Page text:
JP:  I've personally never really stopped to think about how the size of a shoe is determined. To me, that's fascinating.

VS: I was the same haha. I discovered a few things about shoes when I was 14 or 15 because I used to play soccer with the young professional team in Vicenza. That was the first time I realized the importance of a performance shoe. I was very young, but I remember it was the first time I started to think about the fitting difference between each brand and how a shoe can help you perform better. 

JP: In terms of a mountain bike shoe, is the outsole the most time-consuming and difficult part to design and manufacture?

VS: The outsole takes more time and investment than the upper development, but once it's designed, the process still has a long way to go. After going through 2D drawings, 3D modelling, and 3D printed mockup iterations, then when all is in line with the expectation, we will finally open the molds. It’s still not done, though, as we do lab and field tests. These are the final judges of whether or not a design is correct. 

"After going through 2D drawings, 3D modelling, and 3D printed mockup iterations, then when all is in line with the expectation, we will finally open the molds."

JP: How long does an outsole roughly take if you need to design a new one? 

VS: If all the steps go smoothly, so very rarely, haha, and without considering the testing phase, in three or four months, you can see the real outsole. 

JP: That's a lot longer than I thought. 

VS: Let’s say that a complete shoe development process can take a year and a half or more, depending on the complexity. 

JP: That's a long time. I guess you’re always working a long way into the future? 

VS: Yeah, you're right, but you don't have to predict the future, haha. There’s a lot of research at the base. I think it's the most important thing. Personally, I look to new trends in fashion, in the sports industry, as well as new technologies that can project you into future scenarios. 

I collect as much information as possible, filter the information, clean out the unnecessary, and then try to direct them into a bottleneck towards the end goal. There is a lot of teamwork involved. 

JP: When it comes to the outsole and developing the rubber, what does this process involve? 

VS: Basically, you can work with rubber specialists, trying to improve what is already in the market. The experience at Michelin Technical Soles was really important because it allowed me to learn many things connected to the behaviour of rubber. 

JP: I think for mountain bike shoes, people are always talking about how tacky the sole is.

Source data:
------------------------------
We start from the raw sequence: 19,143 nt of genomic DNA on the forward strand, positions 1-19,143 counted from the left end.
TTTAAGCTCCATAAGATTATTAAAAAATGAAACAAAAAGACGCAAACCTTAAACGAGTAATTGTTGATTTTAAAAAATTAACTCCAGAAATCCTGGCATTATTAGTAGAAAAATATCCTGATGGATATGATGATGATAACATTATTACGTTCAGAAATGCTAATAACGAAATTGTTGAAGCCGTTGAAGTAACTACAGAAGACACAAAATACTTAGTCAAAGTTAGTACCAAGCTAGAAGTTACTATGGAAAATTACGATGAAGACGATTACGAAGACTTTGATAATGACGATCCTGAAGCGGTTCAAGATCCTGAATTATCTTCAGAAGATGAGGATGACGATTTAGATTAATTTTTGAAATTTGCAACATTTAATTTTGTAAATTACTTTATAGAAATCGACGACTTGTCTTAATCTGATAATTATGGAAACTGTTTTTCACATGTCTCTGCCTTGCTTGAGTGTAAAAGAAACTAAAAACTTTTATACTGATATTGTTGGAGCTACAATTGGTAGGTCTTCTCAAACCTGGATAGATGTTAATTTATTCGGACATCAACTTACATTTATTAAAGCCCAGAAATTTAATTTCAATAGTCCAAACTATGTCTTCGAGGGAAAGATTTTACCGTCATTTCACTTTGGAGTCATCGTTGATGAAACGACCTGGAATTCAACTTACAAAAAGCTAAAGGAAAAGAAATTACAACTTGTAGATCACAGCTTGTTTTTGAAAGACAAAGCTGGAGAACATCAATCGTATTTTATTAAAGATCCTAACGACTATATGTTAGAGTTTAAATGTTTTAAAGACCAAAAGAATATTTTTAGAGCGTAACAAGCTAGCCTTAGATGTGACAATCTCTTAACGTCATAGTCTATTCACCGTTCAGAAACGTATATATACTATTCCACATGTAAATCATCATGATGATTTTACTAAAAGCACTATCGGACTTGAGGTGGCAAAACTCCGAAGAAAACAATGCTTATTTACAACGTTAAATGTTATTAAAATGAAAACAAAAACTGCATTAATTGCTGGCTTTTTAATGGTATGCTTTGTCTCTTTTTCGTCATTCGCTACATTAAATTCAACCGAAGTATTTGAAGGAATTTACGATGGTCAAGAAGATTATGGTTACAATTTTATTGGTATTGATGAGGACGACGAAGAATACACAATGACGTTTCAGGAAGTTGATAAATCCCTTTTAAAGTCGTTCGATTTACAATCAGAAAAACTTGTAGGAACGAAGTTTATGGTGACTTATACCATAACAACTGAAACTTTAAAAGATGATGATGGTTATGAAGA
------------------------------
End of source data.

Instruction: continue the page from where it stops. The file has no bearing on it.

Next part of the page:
VS: You’re right. When sharing the specifications with the rubber experts, You can also talk about those parameters. Stickiness and softness. Rebound is also very important. It’s basically the speed of coming back to its original shape after a deformation. The ability to tweak these parameters combined with proper tests can really change the shoe. 

JP: Do you think, as far as mountain bike gear goes, and soft goods specifically, shoes are one of the toughest to design? 

VS: To be honest, I've never worked on soft goods like apparel, but I imagine that can’t be an easy task if you want to innovate. I surely know that performance footwear is pretty complex to design. It’s an extension of the human body, a combination of soft and rigid parts like the outsole, and the majority of the process is made by hand, so all the parts cannot be 100% precise due to the human component. 

I’ve experienced many trips to the Asian factories where you see hundreds of people cutting, stitching, and making things. We don’t just buy a shoe; every piece contains many years of experience. 

''Performance footwear is pretty complex to design. It's an extension of the human body, a combination of soft and rigid parts, and the majority of the process is made by hand."

JP: Let's get the crystal ball out to end things. What do you think will be some of the next steps in the evolution of shoes? 

VS: I think technology in the future can help us on the sustainability side with new materials and processes. Nowadays, it is one of the biggest topics, and many companies are working to create less impactful products. Green fashion is a good example of circular evolution, and I’m sure new generations will be even more keen on that. 

From a pure design perspective, artificial intelligence can help to be faster than before and, I guess, more effective, but this needs to be controlled and driven by our experience with the product. 

JP: It'll be cool to see where things go over the next five years, see what shoes we're riding in. 

VS: The world's population is about 8 billion, and some of these people will pay more attention to the planet, so I hope there's going to be more and more people on the bike, meaning more space for business and product evolution.

We’re probably going to see an evolution of materials and manufacturing processes, but I think five years is a relative short period to see a dramatic change. 

JP: This has blown my mind Vanni. Thank you so much for taking the time to chat. I really appreciate it.

VS: No problem, thanks for having me.

Lunch Break // Chapter 1 - Vanni Scapin